Produced By: Williams Fincannon
Our group began with a simple idea of wanting to craft a giant cube out of smaller cubes and then suspend it from its apex. The overall form was inspired by Ouchhh's Data Gate (see below - top left), our group's personal sketches (see below - bottom left), and converstations had amongst ourselves when we initially came together. Once we agreed on this direction, we decided removing some of the smaller cubes would be necessary to create a more interesting surface to project on. I created a handful of different variations within Unity and after a few rounds of voting, we decided on the “nested shell” which would later be christened “Too Big to Fail”. I then recreated and rerendered the shape in Fusion 360 to give us a guide for mapping and designing our projects (see below - right).
For this project, I wanted the content to be directly influenced and inspired by my group's final shape design. I felt it was important to ensure the shape itself was not treated as merely a surface to be projected on, but as an equal part in the overall experience of the artwork. With this is mind, I decided to accentuate its features by highlighting each individual face to give the impression of each cube being illuminated from the inside.
Early on in the conceptualization stage, I knew that I was interested in creating a way to compose and organize visuals that would allow me the same amount of control and experimental freedom as in certain DAW’s that I had become familiar with. I spent the first several weeks devising a way to build a sequencer for my FBO sources and figuring out the best mapping strategy for a shape with nearly 50 faces.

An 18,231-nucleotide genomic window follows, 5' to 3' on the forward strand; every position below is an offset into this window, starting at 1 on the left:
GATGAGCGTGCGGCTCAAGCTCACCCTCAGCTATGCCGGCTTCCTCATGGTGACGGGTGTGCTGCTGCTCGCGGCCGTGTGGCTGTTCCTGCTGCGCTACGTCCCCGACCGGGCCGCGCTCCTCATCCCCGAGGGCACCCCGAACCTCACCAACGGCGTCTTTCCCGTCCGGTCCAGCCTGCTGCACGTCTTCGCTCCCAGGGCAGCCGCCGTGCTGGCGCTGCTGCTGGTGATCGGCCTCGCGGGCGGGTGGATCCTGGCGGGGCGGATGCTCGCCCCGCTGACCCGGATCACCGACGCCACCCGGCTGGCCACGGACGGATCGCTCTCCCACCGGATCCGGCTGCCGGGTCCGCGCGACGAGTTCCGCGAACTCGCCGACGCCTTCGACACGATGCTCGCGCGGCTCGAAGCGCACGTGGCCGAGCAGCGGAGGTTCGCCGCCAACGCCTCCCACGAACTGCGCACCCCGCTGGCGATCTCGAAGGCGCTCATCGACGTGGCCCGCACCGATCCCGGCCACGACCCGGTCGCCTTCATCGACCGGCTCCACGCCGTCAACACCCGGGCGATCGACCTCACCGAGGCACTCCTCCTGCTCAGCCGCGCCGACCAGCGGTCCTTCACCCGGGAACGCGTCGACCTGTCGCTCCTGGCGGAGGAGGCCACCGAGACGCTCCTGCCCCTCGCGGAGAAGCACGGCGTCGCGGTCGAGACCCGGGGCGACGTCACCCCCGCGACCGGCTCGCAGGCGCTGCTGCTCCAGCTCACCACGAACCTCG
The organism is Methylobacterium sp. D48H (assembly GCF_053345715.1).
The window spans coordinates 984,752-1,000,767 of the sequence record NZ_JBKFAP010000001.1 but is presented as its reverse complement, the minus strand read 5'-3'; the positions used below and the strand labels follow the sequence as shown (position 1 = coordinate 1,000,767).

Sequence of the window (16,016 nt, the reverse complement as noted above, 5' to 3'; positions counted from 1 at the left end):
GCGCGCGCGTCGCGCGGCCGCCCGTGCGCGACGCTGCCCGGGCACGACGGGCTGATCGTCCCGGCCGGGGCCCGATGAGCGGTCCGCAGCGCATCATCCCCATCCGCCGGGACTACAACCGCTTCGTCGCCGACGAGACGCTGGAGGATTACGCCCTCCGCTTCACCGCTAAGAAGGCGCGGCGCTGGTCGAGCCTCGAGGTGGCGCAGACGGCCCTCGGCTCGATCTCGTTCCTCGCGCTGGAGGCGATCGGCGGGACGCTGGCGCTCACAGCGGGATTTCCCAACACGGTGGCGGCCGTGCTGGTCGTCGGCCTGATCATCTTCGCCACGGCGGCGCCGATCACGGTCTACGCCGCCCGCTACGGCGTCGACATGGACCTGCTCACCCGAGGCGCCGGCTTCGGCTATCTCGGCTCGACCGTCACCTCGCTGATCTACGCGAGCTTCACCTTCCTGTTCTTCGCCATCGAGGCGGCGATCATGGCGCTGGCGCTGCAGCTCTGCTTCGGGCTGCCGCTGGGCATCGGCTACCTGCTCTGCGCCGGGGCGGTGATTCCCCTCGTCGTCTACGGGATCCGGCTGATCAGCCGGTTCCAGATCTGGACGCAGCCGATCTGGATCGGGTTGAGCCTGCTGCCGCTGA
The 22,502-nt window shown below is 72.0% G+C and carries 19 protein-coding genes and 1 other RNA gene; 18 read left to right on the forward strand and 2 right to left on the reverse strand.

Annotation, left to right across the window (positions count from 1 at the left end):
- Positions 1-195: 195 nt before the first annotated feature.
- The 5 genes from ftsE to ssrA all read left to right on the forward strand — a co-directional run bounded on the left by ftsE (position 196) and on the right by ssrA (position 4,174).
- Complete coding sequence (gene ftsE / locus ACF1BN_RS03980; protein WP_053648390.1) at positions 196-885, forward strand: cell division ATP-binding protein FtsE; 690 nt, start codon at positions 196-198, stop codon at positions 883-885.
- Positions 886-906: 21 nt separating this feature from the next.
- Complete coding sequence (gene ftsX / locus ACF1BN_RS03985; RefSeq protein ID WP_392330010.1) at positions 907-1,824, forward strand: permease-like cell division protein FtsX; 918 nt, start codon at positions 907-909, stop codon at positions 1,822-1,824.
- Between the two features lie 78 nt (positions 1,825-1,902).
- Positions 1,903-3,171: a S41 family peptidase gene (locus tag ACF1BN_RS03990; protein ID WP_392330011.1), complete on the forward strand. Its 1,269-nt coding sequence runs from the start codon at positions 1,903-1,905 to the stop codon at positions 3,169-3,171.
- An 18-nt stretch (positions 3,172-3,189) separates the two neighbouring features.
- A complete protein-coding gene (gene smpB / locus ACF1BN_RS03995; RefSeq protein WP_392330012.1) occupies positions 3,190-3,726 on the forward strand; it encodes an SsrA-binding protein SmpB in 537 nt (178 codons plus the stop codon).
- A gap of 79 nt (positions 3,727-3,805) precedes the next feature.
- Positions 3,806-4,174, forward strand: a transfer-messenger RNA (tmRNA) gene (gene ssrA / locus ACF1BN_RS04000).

I began brainstorming ways to limit the number of quads I would need to cover the entire shape. My first solution involved dividing the shape into 18 planes which I hoped would simplify the coding and mapping process. Later on, I realized that since I was building a sequencer, using scenes would be unnecessary and therefore, mapping each of the 48 faces would be a practical solution. I discovered that if I used one fbo source and mapped each face to a different part of the texture, it would allow me to easily create and experiment with many different patterns.
The coding process was filled with a tremendous amount of roadblocks. Seemingly simple problems took days--sometimes weeks to solve, and some I have yet to figure out a solution for (I spent the 3 days after Christmas trying to make my FBOs transparent!). As is the case with most projects, I had to cut quite a few concepts from the final version due to time constraints and unforseen issues with coding the sequencer. Though I am happy with the simplicity of the final version, in future iterations I would like to add color and complexity. Building and suspending the cube proved to be challenging as well due to its size, tool availability, and uncertainty about the cube's structural integrity. Fortunately, our group was able to complete and suspend the form almost exactly as we had originally intended.
Music: Is_17l by Faidel
Concept Image (top left): Data Gate by Ouchhh
All borrowed code used in the final version was derived from: